Market Turning Points | Andre Gratian | 2011-12-26

From Safehaven.com:

In the last newsletter, I looked for a resumption of the rally and, once again, the market obliged! After a final dip to 1203 last Monday (my projection for a low on the SPX was 1200-1205), the index took off and closed the week at the high of the move, rallying 62 points!

My Point & Figure analysis had indicated an initial pause at 1251, but when it became obvious that the index wanted to go higher, 1263-1265 came into play. Since the SPX closed at 1265 on Friday, we have to assume that the move is probably done, although the momentum may cause it to spill over into some weak count up to 1270. This will be determined when the market resumes trading.

What normally follows the realization of a projection, is a wave of profit-taking which causes temporary supply and a pullback in prices. I expect a near-term peak to be reached, perhaps as early as Tuesday. Correction from that level should be short-lived, but could last a few days. If I tried to forecast a retracement level at this time, I would be guessing. I will not be able to give a correct estimate until the move has been completed.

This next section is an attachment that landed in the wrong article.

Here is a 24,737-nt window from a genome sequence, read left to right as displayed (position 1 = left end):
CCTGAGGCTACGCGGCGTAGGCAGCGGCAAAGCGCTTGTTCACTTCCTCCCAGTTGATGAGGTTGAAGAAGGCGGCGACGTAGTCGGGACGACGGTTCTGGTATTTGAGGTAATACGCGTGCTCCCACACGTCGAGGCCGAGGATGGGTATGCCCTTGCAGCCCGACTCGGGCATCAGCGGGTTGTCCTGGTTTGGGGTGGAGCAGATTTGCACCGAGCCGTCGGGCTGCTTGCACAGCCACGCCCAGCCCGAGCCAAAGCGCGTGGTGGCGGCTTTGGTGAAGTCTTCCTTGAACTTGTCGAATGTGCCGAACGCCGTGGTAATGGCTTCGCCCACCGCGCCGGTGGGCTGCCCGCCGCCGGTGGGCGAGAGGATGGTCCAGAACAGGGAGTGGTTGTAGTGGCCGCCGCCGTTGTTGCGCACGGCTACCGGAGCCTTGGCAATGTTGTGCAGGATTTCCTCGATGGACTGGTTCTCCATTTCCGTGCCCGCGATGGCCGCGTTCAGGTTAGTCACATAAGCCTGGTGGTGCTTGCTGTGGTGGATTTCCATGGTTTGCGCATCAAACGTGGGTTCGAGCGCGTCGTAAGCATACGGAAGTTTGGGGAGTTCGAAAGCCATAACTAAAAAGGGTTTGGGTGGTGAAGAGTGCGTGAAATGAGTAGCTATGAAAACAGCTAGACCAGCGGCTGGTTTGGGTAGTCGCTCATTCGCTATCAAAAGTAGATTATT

Of all the indices, the DJIA has had the strongest rally. It overcome its October 28 close by thirty points and its December close by nearly a hundred points. This may encourage some additional buying after the holiday. If so, the SPX would follow suit and rise above its December intra-day high of 1267. This is why we need to wait until Tuesday to put a price on the rally top.

Last week’s market action is bullish in itself, but possibly even more bullish is that, by overcoming its October and December tops, the DJIA is giving some credibility to the potential inverse Head & Shoulders pattern which formed over that time frame. (We’ll analyze this and other technical factors next, in the Daily Chart of the DJIA.) My projection for the entire rally from 1075 is at least 1293. If this turns out to be the top of minor wave 2, as is expected by many EW analysts, it should be followed by a serious decline. If it is not, the appraisal of the longer-term structure will have to be revised.

Continued

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